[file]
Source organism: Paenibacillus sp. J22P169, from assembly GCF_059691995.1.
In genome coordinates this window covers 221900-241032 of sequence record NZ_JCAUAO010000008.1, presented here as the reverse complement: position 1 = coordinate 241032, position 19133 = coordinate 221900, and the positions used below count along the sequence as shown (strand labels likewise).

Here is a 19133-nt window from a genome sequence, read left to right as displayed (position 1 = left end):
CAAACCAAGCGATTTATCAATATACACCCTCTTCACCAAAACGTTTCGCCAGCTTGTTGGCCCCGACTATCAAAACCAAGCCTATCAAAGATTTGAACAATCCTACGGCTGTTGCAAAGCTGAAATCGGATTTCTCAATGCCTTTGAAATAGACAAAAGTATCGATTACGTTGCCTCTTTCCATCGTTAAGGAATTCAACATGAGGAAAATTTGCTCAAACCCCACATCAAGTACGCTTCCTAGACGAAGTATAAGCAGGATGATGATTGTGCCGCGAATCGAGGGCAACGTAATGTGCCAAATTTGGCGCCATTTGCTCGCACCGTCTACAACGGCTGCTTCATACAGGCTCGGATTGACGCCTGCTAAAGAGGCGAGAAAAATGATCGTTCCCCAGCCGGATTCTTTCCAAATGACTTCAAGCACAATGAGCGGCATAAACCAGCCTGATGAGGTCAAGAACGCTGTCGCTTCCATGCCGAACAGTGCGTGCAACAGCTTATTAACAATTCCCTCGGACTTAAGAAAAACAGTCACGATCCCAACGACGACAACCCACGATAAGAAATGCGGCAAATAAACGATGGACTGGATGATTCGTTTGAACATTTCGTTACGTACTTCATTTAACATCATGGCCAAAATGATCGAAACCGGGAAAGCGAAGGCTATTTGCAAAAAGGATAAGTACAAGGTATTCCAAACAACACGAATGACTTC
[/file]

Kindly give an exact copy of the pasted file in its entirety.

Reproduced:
Source organism: Paenibacillus sp. J22P169, from assembly GCF_059691995.1.
In genome coordinates this window covers 221900-241032 of sequence record NZ_JCAUAO010000008.1, presented here as the reverse complement: position 1 = coordinate 241032, position 19133 = coordinate 221900, and the positions used below count along the sequence as shown (strand labels likewise).

Here is a 19133-nt window from a genome sequence, read left to right as displayed (position 1 = left end):
CAAACCAAGCGATTTATCAATATACACCCTCTTCACCAAAACGTTTCGCCAGCTTGTTGGCCCCGACTATCAAAACCAAGCCTATCAAAGATTTGAACAATCCTACGGCTGTTGCAAAGCTGAAATCGGATTTCTCAATGCCTTTGAAATAGACAAAAGTATCGATTACGTTGCCTCTTTCCATCGTTAAGGAATTCAACATGAGGAAAATTTGCTCAAACCCCACATCAAGTACGCTTCCTAGACGAAGTATAAGCAGGATGATGATTGTGCCGCGAATCGAGGGCAACGTAATGTGCCAAATTTGGCGCCATTTGCTCGCACCGTCTACAACGGCTGCTTCATACAGGCTCGGATTGACGCCTGCTAAAGAGGCGAGAAAAATGATCGTTCCCCAGCCGGATTCTTTCCAAATGACTTCAAGCACAATGAGCGGCATAAACCAGCCTGATGAGGTCAAGAACGCTGTCGCTTCCATGCCGAACAGTGCGTGCAACAGCTTATTAACAATTCCCTCGGACTTAAGAAAAACAGTCACGATCCCAACGACGACAACCCACGATAAGAAATGCGGCAAATAAACGATGGACTGGATGATTCGTTTGAACATTTCGTTACGTACTTCATTTAACATCATGGCCAAAATGATCGAAACCGGGAAAGCGAAGGCTATTTGCAAAAAGGATAAGTACAAGGTATTCCAAACAACACGAATGACTTC